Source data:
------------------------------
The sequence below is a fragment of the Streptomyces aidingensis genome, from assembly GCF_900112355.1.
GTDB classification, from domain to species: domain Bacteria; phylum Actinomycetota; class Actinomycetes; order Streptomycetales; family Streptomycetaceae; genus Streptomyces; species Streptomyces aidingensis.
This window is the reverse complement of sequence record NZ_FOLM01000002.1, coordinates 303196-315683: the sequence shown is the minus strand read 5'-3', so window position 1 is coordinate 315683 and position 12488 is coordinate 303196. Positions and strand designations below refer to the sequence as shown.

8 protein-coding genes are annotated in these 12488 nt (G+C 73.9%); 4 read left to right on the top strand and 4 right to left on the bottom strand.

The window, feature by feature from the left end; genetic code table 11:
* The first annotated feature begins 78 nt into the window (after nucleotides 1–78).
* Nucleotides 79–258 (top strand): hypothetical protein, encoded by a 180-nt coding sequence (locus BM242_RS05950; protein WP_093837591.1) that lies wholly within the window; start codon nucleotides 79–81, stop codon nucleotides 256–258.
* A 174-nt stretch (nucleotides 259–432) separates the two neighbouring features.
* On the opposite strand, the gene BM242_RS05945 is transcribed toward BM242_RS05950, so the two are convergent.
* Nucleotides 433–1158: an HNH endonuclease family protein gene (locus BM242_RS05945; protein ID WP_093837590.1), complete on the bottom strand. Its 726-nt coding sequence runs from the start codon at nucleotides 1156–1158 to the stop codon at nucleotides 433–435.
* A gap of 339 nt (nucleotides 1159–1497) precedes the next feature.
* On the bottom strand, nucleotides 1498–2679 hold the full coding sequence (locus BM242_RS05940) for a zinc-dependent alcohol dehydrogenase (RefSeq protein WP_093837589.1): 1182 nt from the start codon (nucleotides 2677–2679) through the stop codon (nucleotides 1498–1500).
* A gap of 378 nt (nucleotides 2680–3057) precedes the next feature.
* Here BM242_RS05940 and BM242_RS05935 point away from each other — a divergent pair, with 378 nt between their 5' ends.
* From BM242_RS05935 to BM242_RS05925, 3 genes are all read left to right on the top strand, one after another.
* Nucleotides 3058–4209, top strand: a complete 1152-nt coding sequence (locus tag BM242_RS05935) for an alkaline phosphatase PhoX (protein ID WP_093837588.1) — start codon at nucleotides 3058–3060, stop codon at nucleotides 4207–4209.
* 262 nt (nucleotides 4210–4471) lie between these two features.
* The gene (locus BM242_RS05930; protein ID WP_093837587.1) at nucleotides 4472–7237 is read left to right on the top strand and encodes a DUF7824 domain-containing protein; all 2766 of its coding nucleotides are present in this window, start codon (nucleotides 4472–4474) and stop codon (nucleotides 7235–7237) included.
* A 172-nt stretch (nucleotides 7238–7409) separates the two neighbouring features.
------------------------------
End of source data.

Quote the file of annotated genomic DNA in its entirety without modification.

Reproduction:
The sequence below is a fragment of the Streptomyces aidingensis genome, from assembly GCF_900112355.1.
GTDB classification, from domain to species: domain Bacteria; phylum Actinomycetota; class Actinomycetes; order Streptomycetales; family Streptomycetaceae; genus Streptomyces; species Streptomyces aidingensis.
This window is the reverse complement of sequence record NZ_FOLM01000002.1, coordinates 303196-315683: the sequence shown is the minus strand read 5'-3', so window position 1 is coordinate 315683 and position 12488 is coordinate 303196. Positions and strand designations below refer to the sequence as shown.

8 protein-coding genes are annotated in these 12488 nt (G+C 73.9%); 4 read left to right on the top strand and 4 right to left on the bottom strand.

The window, feature by feature from the left end; genetic code table 11:
* The first annotated feature begins 78 nt into the window (after nucleotides 1–78).
* Nucleotides 79–258 (top strand): hypothetical protein, encoded by a 180-nt coding sequence (locus BM242_RS05950; protein WP_093837591.1) that lies wholly within the window; start codon nucleotides 79–81, stop codon nucleotides 256–258.
* A 174-nt stretch (nucleotides 259–432) separates the two neighbouring features.
* On the opposite strand, the gene BM242_RS05945 is transcribed toward BM242_RS05950, so the two are convergent.
* Nucleotides 433–1158: an HNH endonuclease family protein gene (locus BM242_RS05945; protein ID WP_093837590.1), complete on the bottom strand. Its 726-nt coding sequence runs from the start codon at nucleotides 1156–1158 to the stop codon at nucleotides 433–435.
* A gap of 339 nt (nucleotides 1159–1497) precedes the next feature.
* On the bottom strand, nucleotides 1498–2679 hold the full coding sequence (locus BM242_RS05940) for a zinc-dependent alcohol dehydrogenase (RefSeq protein WP_093837589.1): 1182 nt from the start codon (nucleotides 2677–2679) through the stop codon (nucleotides 1498–1500).
* A gap of 378 nt (nucleotides 2680–3057) precedes the next feature.
* Here BM242_RS05940 and BM242_RS05935 point away from each other — a divergent pair, with 378 nt between their 5' ends.
* From BM242_RS05935 to BM242_RS05925, 3 genes are all read left to right on the top strand, one after another.
* Nucleotides 3058–4209, top strand: a complete 1152-nt coding sequence (locus tag BM242_RS05935) for an alkaline phosphatase PhoX (protein ID WP_093837588.1) — start codon at nucleotides 3058–3060, stop codon at nucleotides 4207–4209.
* 262 nt (nucleotides 4210–4471) lie between these two features.
* The gene (locus BM242_RS05930; protein ID WP_093837587.1) at nucleotides 4472–7237 is read left to right on the top strand and encodes a DUF7824 domain-containing protein; all 2766 of its coding nucleotides are present in this window, start codon (nucleotides 4472–4474) and stop codon (nucleotides 7235–7237) included.
* A 172-nt stretch (nucleotides 7238–7409) separates the two neighbouring features.